Depending on breed of honey bee you choose plays a part in their demeanor. Italian honey bees are known for being the most laid back of the honey bees. For the most part though, honey bees just want to do their work. Away from the hive, the only time a bee will sting is if it thinks you are trying to kill it. You step/sit on it or squish it some way, it will sting. Otherwise, all she wants to do is go out, collect food and bring it back to the hive. At the hive is where demeanor comes more in to play. Italians are, from my experience, the easiest to work with. I’ve been keeping bees 2 years and (knocks on wood) I have not been stung yet. So long as you are respectful of the hive, treat it gently while working on it, you will be fine with Italian honey bees.
Long story short, bees just want to do their work. Away from the hive, they typically only sting if they think they are in danger. So the kids and neighbors around your place should be safe so long as they aren’t in your back yard messing with the hive itself.
As far as location goes, we keep ours towards the back of our yard where the bees are shelter from wind and most of the worst of the weather and it allows us to use all of our backyard without disturbing them.
We keep 2 deeps on to provide enough room for the bees to store enough food to make it through winter. Better to be safe than sorry.
Hi @Mary_Margaret_Briggs, Sorry to hear the package was damaged I see we have an email from you, our support team will send out a new one soon. If the honey comb is all aligned, looking like the proper honeycomb shape, you should be able to use them with out touching them and hopefully we will have a key for you by the time you are ready to harvest.
Hello Washington Group! I am patiently awaiting my Full Flow Kit to be delivered in December. I have no experience with bees, but when the flow hive idea came about I decided to take the plunge. I’ve got 4 young kids and I think raising bees will be a great learning adventure. I hope to make it to one of the Snohomish meetings this fall/winter to gain some local knowledge.
Figured I would post in here, I’ve been keeping for the last 4-5 years after researching and figuring out what I wanted to do, I bought the 4 frame pack and should have this month at some point. Currently I have 6 hives, and have lost 3 so far this season.
I am located in Kitsap county near Poulsbo if anyone is near. Not really a part of any association just kind of wing it. I normally check my hives in the afternoons in shorts, flip flops and tee shirts or no shirt. People think I’m crazy but I figure if I get stung I probably deserved it. Did get stung a few times this season but last season was the most. did manage to catch 4 wild swarms this year, one being downtown Poulsbo, cops even showed up to talk to me about it, but had caught the queen within 20 minutes of just watching the swarm. I make some YouTube videos and hope to do more in the coming season. I will be doing a daily vlog of the flow frames next spring, Currently building a TopBar/Dadant hive (think that’s what it’s called) for these frames. But if interested in the upcoming videos just message me and I can send the link First video will be of the construction of the hive. But that won’t be until I receive the frames of course. Anyways enough ranting Good to see others from WA on here.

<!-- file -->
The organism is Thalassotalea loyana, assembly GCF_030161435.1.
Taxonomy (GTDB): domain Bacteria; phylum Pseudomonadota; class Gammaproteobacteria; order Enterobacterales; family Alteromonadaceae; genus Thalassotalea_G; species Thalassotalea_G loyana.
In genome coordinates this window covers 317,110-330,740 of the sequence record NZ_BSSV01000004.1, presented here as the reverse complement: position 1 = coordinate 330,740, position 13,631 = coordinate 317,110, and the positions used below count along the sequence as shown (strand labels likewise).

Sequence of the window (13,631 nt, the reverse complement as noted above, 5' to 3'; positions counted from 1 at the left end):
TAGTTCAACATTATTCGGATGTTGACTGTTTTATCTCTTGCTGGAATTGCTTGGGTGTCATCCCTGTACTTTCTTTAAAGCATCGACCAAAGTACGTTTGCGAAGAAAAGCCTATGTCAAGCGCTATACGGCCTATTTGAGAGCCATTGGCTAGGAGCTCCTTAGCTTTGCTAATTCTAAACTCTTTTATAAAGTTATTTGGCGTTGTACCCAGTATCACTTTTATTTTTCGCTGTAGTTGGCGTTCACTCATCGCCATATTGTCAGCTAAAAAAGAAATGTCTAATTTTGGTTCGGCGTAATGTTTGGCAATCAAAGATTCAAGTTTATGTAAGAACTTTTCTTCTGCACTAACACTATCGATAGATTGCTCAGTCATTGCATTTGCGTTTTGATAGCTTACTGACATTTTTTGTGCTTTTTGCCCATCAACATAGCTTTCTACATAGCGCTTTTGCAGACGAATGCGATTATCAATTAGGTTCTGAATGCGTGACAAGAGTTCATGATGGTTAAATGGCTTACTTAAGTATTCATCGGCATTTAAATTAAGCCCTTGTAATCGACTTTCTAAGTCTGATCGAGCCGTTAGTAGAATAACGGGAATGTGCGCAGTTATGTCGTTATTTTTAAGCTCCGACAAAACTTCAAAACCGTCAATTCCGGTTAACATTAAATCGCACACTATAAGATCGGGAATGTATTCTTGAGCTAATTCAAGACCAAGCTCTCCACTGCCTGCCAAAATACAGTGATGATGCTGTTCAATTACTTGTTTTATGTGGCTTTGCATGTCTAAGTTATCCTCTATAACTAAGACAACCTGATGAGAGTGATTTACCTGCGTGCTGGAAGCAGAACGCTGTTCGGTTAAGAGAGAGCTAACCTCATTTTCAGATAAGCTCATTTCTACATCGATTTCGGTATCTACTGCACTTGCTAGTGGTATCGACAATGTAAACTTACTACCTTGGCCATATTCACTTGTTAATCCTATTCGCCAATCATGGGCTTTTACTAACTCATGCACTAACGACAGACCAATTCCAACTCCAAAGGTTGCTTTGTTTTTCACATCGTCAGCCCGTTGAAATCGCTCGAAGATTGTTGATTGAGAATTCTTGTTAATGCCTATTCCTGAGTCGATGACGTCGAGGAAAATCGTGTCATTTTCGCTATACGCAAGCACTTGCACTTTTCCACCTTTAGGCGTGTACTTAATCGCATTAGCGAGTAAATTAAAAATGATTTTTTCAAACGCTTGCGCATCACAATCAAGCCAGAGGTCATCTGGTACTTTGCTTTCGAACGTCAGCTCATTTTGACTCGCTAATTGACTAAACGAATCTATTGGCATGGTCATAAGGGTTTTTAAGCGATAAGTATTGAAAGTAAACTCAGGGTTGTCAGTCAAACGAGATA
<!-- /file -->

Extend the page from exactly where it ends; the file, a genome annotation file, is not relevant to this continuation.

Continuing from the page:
How did you lose three, nels?
Hi everyone! We are from Buckley, WA and are very new and the more reading I do the more lost I am…
My husband has always wanted to do bee keeping and I had always said no because of my fear of being stung. But when I watched the videos and read up on the flow hive I told him I would be willing to go on this venture with him if we could purchase one of these setups. So here we are and are scheduled for a December delivery, yikes!
It’s a wonderful hobby. Reading is one thing but you won’t get lost if you join a beekeeping club of some sort. It makes the whole thing much easier. The flow frames are an extraction method. You still need to “manage” the bees. You will need to look into the brood box and have some sort of swarm control and you WILL get stung. It’s not so bad though.
Hi everyone Washington state,
I live at Coalfield 3.2 ms east of Renton. I
not new to beekeeping but it’s been 55 years since I work bees in Jr n Sr high school.
I have built 3 hive sets (10 frame Langstroth ) hives already in my small woodshop. I
Also have 3 Nuc’s ordered for Delivery April 2016.
Seems to be a lot more pests n problems than back in my school days but trying to bone up in info n vids here n there.
Seriously thinking of starting a couple or three five frame Nuc’s for swarm catching or reinforcement should thus three other hives need help.
Hope to finish up a couple Nuc boxes with supers soon in the woodshop. Hoping to chit chat with other Washington bee keepers here.
Hanging here in Coalfield,